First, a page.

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you look at one of the websites that west point has today, it says government offered full scholarship to west point. so they use that very language themselves. but the situation -- >> did you understand it at the time? did you apply? >> it didn't go to that extent because they were very impressed with what i had done. >> so that's ben carson last
night pushing back on new reports that suggest he misrepresented parts of his past. joining me now, philip bump, political reporter. is the reason to believe that carson purposefully misrepresented himself or is he just misinterpreting a west point offer? >> honestly, it's very hard to say. this is something that occurred a very long time ago as carson likes to point out. i think the question here is over the course of the past week or so, this is sort of the culmination of a week of people look at ben carson's story which is central to his candidacy. how he came from poverty to brain surgery. people are looking at the details of that story and raising some questions. i think this west point issue is fascinating in part because of how it contrasts ben carson in the media as much as it contrasts what he says with what he said now as then. it seems as though someone said you could probably get into west
point and he massaged that into, yes, i was offered a position at west point in way that's not too uncommon. but it's different when you're running for president. >> exactly. but to your point about his relationship with the media, let's play this. take a listen. >> all of you guys try to pile on is actually going to help me. because when i go out to these book signings, i see these thousands of people, they say don't let the media get you down. don't let them disturb you. see, they understand that this is a witch-hunt. >> do you think he's right? is this going to help him with the republican primary voters? >> i don't think it will hurt him. we saw in the cnbc debate, the tone shifted and there was an attack on the media. and, you know, this is unfair. so on and so forth. it's been over the course of the several years there's been a shift in the way that the republican party deals with the media. it is advantageous to have a confrontational relationship with the media. i think ben carson is very aware of that. he tried to use that during the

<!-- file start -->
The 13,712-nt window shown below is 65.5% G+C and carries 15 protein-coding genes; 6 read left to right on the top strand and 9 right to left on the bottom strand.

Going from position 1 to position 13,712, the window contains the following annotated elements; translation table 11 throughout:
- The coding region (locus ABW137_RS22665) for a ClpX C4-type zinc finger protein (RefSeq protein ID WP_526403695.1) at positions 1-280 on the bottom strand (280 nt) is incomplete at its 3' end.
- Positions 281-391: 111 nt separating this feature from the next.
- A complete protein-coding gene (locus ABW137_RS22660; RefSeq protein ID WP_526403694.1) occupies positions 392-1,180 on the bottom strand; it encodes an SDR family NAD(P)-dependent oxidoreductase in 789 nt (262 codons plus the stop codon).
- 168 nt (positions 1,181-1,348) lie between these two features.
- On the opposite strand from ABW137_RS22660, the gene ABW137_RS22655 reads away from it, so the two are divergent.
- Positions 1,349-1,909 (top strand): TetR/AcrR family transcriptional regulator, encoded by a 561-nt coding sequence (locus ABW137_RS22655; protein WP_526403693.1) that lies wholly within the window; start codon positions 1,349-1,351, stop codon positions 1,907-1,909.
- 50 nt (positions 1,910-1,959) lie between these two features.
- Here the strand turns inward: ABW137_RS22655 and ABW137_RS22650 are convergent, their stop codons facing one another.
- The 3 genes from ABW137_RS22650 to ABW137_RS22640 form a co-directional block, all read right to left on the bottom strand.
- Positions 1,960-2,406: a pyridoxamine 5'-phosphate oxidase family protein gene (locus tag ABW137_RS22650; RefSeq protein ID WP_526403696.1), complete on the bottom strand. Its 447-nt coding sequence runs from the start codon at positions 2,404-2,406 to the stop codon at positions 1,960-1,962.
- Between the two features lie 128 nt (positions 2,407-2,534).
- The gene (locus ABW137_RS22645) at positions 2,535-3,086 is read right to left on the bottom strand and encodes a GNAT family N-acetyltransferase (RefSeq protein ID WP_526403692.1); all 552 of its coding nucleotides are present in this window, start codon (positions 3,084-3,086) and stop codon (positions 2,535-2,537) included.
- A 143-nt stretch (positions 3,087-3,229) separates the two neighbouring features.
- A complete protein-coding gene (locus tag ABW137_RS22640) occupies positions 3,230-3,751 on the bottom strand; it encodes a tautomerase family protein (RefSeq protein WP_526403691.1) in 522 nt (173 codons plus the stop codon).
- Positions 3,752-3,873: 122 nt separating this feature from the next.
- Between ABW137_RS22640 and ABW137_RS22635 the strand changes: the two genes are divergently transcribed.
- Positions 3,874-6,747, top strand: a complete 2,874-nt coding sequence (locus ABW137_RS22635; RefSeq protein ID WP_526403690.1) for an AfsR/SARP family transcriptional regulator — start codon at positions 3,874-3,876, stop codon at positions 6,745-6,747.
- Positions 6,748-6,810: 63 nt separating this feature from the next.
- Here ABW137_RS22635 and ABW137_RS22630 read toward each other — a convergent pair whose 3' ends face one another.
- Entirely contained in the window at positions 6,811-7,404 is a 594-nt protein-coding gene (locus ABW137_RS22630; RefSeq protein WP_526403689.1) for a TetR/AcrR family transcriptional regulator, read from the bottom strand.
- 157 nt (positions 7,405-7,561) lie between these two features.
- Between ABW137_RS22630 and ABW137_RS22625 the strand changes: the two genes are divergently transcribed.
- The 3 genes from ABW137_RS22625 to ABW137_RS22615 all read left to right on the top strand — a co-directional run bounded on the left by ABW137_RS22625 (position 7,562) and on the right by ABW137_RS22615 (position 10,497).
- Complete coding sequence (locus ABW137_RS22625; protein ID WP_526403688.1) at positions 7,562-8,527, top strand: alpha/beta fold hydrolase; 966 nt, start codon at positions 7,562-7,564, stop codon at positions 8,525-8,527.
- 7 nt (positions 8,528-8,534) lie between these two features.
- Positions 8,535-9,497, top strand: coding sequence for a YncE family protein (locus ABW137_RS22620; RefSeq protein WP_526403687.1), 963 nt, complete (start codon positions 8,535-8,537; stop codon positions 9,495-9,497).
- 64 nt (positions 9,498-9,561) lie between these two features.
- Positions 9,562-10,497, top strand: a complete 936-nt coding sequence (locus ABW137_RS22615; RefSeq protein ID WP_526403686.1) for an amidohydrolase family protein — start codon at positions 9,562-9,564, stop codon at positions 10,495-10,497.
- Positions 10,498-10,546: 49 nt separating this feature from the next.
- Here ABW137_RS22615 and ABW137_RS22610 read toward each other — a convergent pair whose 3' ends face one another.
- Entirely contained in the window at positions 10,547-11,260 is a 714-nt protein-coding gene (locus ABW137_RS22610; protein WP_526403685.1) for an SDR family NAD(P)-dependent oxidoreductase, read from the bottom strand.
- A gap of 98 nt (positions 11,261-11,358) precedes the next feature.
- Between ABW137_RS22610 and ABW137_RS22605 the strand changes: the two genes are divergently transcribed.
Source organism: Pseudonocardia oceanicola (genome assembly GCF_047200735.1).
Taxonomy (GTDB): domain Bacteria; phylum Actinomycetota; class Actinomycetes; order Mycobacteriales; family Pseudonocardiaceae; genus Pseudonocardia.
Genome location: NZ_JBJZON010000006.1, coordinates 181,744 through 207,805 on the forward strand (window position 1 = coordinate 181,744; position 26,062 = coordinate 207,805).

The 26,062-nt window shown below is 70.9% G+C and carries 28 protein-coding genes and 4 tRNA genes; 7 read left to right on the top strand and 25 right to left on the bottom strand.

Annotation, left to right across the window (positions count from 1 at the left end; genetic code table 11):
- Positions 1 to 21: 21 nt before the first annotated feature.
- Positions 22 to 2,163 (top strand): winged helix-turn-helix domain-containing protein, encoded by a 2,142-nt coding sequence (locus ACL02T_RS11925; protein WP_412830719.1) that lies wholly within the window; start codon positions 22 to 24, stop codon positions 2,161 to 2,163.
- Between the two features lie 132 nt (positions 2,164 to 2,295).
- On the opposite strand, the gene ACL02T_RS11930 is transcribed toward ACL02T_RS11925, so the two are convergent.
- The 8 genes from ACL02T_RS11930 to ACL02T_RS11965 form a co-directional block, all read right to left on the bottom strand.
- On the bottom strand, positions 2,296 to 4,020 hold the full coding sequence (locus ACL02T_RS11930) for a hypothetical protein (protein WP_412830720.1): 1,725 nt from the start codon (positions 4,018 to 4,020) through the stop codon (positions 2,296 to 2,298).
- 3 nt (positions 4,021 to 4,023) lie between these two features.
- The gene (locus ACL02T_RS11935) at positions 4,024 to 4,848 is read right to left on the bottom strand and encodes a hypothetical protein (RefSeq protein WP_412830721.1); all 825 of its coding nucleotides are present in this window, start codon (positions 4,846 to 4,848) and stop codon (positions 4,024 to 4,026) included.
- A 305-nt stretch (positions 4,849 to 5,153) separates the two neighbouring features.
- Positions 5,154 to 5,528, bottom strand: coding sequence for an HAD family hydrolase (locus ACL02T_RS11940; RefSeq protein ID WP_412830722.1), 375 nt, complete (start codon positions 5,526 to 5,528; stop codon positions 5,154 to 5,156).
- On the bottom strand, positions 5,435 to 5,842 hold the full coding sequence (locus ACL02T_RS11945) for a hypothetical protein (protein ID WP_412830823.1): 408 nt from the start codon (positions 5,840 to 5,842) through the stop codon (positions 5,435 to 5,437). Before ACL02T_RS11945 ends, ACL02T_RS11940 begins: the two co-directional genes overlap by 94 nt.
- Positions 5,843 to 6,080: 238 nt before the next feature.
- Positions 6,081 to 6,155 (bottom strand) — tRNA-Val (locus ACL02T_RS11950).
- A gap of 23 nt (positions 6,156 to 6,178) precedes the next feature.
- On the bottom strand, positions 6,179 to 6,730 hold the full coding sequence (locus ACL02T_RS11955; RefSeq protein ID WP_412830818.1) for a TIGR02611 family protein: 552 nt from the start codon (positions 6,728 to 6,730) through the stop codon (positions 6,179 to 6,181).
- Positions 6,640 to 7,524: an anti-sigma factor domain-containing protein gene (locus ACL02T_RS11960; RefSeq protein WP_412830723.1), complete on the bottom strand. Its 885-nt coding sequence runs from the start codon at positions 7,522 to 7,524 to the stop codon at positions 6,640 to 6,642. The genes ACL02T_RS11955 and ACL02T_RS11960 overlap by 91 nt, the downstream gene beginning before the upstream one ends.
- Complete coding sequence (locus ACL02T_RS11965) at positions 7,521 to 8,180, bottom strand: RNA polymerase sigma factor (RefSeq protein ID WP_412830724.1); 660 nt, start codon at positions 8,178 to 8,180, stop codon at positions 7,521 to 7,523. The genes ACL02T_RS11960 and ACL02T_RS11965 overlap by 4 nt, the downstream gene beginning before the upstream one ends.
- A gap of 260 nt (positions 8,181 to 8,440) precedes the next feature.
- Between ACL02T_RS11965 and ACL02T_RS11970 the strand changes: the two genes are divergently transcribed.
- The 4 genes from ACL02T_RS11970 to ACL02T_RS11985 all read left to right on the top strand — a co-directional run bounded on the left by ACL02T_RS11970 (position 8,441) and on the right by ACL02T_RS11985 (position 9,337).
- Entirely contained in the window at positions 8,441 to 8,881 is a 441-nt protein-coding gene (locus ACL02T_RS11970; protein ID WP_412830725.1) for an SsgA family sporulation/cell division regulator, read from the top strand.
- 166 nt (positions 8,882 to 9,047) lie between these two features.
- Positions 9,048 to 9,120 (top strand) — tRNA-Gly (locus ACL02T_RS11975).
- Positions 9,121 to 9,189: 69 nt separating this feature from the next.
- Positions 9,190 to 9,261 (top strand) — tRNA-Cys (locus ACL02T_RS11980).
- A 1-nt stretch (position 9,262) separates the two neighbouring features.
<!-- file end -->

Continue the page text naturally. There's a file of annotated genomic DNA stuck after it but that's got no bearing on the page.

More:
cnbc debate to rebut some valid questions and i think that that strategy is not going to hurt him here. >> well, looking ahead to the next debate, we know that chris christie, mike huckabee, they were put down to the kid's table. if you will. they were taken off the main stage there. how surprising is that and who do you think is most likely to be hurt by this and who stands the ghoemost? >> it's not terribly surprising. is this going to hurt their chances and so on, but they were in three debates including three very heavily watched debates in which they had a chance to make a statement and convince voters and didn't do so. they're still polling above 2% after the debates so i think it's fair to suggest they'll be particularly hurt by not being in the debate. it doesn't do them any good, but it's disingenuous for people supporting them to say they're in deep trouble.
but the point is they were in deep trouble. >> the president rejected the keystone pipeline proposal early yesterday afternoon. that ended a seven-year review of this project. i know that you write about it with some very interesting perspective on the timing of the announcement so why now? >> well, i think "the washington post" actually had a story last night that said he made this decision in 2013. but had to go through the continuing review process that was undergoing at the state department. i think why now is two reasons. first of all, a big climate talk is coming up in paris at the end of the month. he wants to walk in there, hey, we're taking real action on climate change. i think he did want to wait until after the most recent elections to make sure there were no further elections ahead of him. he sees this as part of his legacy, so i think it was important for him to build this complete package of things he's done on the climate change, that he can then present and say, look, i'm the first president to deal with this. >> okay. philip bump, thank you. why you may never hear another commercial about buy one, get three free. won for earning a living.